by Kevin Walsh

In early 2009, in a real estate environment that has seen home prices and rents drop precipitously and sales slow to a crawl, battle to maintain New York City’s character is still being waged, it seems, neighborhood by neighborhood and house by house. The second week of 2009 saw designations given to several buildings by the Landmarks Preservation Commission, including two in Brooklyn and Staten Island.

On 2138 McDonald (formerly Gravesend) Avenue north of Avenue T is the Samuel Hubbard House (above, on title card). It was built between 1830-1850). The two-story wing, at the left side of the picture, was added in 1925.

The Hubbard house is one of a number of colonial houses in Gravesend. Some have been demolished in recent years, and some, like this one, fell into severe disrepair and required a complete overhaul. When present owner John Antonides purchased the building in the late 1990s, a longtime owner had left the place in dire straits (above). Antonides carefully restored and renovated the house to its mid-century condition, and spent the last ten years petitioning NYC’s Landmarks Preservation Commission for a designation.

His perseverence paid off in January 2009 when the LPC granted it a designation, along with several other NYC locales. The nod virtually ensures that the house cannot be torn down and will stand as a reminder of NYC’s Dutch and colonial past for generations to come.

The NYTimes’ Christopher Gray told the story of John Antonides and the Hubbard house in an August 2001 article.

The Amato Opera, founded in 1948 by Tony and Sally Amato, is a testing ground for young performers and also presents lesser-known operas by major composers. The Amato is situated in what many experts believe is the world’s smallest opera house…right next to CBGB.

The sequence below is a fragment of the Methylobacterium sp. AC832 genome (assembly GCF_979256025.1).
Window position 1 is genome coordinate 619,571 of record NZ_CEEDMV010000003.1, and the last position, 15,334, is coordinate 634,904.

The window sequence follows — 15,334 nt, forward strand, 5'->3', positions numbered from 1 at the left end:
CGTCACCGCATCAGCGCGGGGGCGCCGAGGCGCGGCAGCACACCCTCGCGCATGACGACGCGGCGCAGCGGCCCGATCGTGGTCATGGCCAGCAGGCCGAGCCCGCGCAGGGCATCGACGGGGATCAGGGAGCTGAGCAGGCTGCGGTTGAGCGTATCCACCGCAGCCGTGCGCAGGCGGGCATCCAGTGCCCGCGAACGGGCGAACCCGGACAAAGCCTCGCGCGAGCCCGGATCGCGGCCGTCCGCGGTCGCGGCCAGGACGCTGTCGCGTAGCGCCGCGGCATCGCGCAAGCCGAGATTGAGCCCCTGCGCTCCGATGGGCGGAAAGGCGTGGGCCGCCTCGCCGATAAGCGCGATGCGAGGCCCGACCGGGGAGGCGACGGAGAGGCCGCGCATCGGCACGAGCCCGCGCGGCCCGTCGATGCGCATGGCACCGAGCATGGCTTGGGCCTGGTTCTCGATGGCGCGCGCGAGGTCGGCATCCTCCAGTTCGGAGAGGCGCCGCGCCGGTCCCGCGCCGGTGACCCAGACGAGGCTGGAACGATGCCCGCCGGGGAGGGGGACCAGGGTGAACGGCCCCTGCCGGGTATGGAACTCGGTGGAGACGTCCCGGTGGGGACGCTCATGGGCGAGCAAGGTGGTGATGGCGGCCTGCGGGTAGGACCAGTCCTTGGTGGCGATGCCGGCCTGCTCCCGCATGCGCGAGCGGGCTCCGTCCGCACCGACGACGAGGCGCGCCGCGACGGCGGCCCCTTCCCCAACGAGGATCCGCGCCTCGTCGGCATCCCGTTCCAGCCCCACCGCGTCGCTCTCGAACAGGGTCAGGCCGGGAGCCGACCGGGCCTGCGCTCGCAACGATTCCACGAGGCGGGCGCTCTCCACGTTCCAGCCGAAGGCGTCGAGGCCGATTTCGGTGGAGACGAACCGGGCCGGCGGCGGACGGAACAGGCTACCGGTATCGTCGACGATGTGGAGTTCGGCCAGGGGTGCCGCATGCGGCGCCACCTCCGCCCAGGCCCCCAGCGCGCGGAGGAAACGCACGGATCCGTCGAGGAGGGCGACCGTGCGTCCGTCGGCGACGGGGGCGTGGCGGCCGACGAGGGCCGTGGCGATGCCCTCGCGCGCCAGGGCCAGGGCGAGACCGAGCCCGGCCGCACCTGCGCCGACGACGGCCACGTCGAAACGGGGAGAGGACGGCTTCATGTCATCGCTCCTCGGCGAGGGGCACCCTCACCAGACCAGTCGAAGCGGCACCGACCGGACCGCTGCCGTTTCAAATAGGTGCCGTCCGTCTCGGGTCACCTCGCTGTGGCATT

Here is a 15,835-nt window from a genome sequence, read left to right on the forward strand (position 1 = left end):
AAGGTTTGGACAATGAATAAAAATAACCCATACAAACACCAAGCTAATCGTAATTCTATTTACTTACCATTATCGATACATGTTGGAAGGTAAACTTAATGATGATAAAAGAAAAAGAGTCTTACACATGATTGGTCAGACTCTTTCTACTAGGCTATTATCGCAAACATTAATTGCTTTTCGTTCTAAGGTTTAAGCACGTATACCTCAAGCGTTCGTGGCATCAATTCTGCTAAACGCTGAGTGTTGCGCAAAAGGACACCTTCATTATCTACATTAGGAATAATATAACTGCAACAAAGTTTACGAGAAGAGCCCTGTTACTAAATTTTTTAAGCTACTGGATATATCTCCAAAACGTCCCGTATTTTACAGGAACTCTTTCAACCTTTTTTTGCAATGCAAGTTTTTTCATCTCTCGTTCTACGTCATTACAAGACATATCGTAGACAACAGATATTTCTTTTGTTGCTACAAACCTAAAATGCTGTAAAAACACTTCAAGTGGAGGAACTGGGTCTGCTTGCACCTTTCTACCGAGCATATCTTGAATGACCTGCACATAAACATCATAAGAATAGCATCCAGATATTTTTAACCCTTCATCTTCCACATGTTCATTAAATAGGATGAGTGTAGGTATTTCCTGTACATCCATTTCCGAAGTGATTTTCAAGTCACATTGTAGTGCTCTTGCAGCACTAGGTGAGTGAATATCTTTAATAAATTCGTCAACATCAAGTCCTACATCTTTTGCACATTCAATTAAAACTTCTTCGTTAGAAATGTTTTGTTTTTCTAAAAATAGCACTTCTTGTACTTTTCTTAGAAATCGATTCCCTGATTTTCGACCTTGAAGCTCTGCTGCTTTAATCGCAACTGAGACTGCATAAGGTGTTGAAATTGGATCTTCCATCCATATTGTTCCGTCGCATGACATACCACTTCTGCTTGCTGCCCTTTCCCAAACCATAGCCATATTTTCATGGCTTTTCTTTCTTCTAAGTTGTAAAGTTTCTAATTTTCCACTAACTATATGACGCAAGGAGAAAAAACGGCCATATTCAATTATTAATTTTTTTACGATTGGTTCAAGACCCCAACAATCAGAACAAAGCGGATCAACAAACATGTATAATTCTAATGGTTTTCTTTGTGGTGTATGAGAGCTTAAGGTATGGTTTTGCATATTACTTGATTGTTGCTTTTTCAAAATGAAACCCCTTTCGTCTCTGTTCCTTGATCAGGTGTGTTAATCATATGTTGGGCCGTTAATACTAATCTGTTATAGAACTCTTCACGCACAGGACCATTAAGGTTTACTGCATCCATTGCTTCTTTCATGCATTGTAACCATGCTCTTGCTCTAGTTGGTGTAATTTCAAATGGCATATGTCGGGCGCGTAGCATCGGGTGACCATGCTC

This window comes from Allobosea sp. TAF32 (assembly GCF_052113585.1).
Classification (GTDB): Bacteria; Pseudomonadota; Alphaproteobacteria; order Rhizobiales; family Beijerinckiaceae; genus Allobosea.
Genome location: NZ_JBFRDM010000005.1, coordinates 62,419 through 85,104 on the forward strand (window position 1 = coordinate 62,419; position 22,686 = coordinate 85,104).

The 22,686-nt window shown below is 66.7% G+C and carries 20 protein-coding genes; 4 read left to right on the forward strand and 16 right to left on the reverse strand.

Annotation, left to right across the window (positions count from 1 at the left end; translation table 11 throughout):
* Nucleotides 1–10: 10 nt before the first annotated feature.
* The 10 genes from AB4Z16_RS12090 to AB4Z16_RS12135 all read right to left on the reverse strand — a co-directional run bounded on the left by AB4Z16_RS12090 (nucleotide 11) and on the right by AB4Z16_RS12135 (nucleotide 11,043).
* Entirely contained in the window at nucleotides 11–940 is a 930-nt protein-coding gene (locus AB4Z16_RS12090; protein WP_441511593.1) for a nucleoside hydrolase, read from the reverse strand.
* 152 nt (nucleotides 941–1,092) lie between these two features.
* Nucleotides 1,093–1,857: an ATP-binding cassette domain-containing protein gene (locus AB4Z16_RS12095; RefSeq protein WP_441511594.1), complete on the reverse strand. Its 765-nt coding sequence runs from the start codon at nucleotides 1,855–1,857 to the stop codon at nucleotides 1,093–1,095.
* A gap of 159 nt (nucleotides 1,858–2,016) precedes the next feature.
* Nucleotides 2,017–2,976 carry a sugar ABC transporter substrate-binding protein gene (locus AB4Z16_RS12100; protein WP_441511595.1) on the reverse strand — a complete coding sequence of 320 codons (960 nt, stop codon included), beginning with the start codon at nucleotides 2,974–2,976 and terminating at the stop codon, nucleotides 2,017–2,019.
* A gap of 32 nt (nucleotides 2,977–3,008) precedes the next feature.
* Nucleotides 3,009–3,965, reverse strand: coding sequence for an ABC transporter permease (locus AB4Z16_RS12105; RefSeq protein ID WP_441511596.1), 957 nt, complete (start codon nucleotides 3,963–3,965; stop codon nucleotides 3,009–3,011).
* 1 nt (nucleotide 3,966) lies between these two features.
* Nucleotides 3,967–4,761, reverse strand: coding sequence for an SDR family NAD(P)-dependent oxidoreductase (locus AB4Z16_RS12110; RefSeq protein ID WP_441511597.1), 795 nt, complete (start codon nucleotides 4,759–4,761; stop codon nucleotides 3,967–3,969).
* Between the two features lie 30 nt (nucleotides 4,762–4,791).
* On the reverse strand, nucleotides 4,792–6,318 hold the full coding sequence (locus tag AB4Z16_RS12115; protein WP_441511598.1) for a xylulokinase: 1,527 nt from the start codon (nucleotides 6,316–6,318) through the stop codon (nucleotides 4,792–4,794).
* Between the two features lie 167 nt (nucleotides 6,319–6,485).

Well, CBGB went out of business soon after, and longtime owner Hilly Kristal passed away soon after that. Now comes word that the Amato will soon be gone. Longtime owner TonyAmato has decided to shut the doors after over sixty years on the Bowery. At age 88, he has decided to retire, and the hosue will go out with performances of “La Boheme” and “The Marriage of Figaro” in May 2009.

Vanishing NY has more…

There’s only one Cheyenne Diner, and there will continue to be one. Just not in NYC anymore. As told on a previous FNY Slice, a deal to move the venerable hash house to the Red Hook waterfront fell apart in early January 2009, but preservationist nonpareil Michael Perlman, who thought he had a deal with the McConnell family of Red Hook, set to work again and brokered a deal with investor Joel Owens, a Birmingham, Alabama resident, who will move the Cheyenne there and, according to Perlman, “restore the Cheyenne to its 1940s glory with potential additions including a classic car museum & special events center.

Owens states “This is a dream come true, especially in a state that has no historic freestanding diners.”Alabama Tourism Director, Lee Sentell, states ‘This has the potential to be a great Alabama destination.’

Page completed January 15, 2009. Photographers: Steve Garza, Bob Mulero, Laura Goggin

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